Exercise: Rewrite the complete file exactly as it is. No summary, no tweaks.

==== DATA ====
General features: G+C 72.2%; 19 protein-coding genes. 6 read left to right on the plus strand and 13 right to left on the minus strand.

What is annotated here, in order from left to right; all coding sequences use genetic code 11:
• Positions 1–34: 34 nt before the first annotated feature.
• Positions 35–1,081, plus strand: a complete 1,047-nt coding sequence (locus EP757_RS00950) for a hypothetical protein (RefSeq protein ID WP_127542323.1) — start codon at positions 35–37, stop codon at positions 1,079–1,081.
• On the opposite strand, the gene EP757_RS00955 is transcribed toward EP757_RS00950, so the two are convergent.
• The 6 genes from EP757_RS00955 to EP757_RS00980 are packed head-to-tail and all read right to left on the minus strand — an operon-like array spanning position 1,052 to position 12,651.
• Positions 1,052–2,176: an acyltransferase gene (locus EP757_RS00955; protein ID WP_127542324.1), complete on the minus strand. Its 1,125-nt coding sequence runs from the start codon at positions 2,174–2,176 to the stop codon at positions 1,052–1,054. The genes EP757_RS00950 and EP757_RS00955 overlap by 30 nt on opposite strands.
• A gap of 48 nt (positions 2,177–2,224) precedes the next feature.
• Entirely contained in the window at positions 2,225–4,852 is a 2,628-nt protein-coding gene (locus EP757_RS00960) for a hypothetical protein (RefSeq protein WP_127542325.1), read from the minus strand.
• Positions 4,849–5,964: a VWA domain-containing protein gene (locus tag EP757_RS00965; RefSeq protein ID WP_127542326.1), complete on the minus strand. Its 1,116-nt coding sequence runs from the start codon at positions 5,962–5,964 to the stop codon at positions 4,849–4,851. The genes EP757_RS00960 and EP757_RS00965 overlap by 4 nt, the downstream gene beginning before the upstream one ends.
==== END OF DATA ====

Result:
General features: G+C 72.2%; 19 protein-coding genes. 6 read left to right on the plus strand and 13 right to left on the minus strand.

What is annotated here, in order from left to right; all coding sequences use genetic code 11:
• Positions 1–34: 34 nt before the first annotated feature.
• Positions 35–1,081, plus strand: a complete 1,047-nt coding sequence (locus EP757_RS00950) for a hypothetical protein (RefSeq protein ID WP_127542323.1) — start codon at positions 35–37, stop codon at positions 1,079–1,081.
• On the opposite strand, the gene EP757_RS00955 is transcribed toward EP757_RS00950, so the two are convergent.
• The 6 genes from EP757_RS00955 to EP757_RS00980 are packed head-to-tail and all read right to left on the minus strand — an operon-like array spanning position 1,052 to position 12,651.
• Positions 1,052–2,176: an acyltransferase gene (locus EP757_RS00955; protein ID WP_127542324.1), complete on the minus strand. Its 1,125-nt coding sequence runs from the start codon at positions 2,174–2,176 to the stop codon at positions 1,052–1,054. The genes EP757_RS00950 and EP757_RS00955 overlap by 30 nt on opposite strands.
• A gap of 48 nt (positions 2,177–2,224) precedes the next feature.
• Entirely contained in the window at positions 2,225–4,852 is a 2,628-nt protein-coding gene (locus EP757_RS00960) for a hypothetical protein (RefSeq protein WP_127542325.1), read from the minus strand.
• Positions 4,849–5,964: a VWA domain-containing protein gene (locus tag EP757_RS00965; RefSeq protein ID WP_127542326.1), complete on the minus strand. Its 1,116-nt coding sequence runs from the start codon at positions 5,962–5,964 to the stop codon at positions 4,849–4,851. The genes EP757_RS00960 and EP757_RS00965 overlap by 4 nt, the downstream gene beginning before the upstream one ends.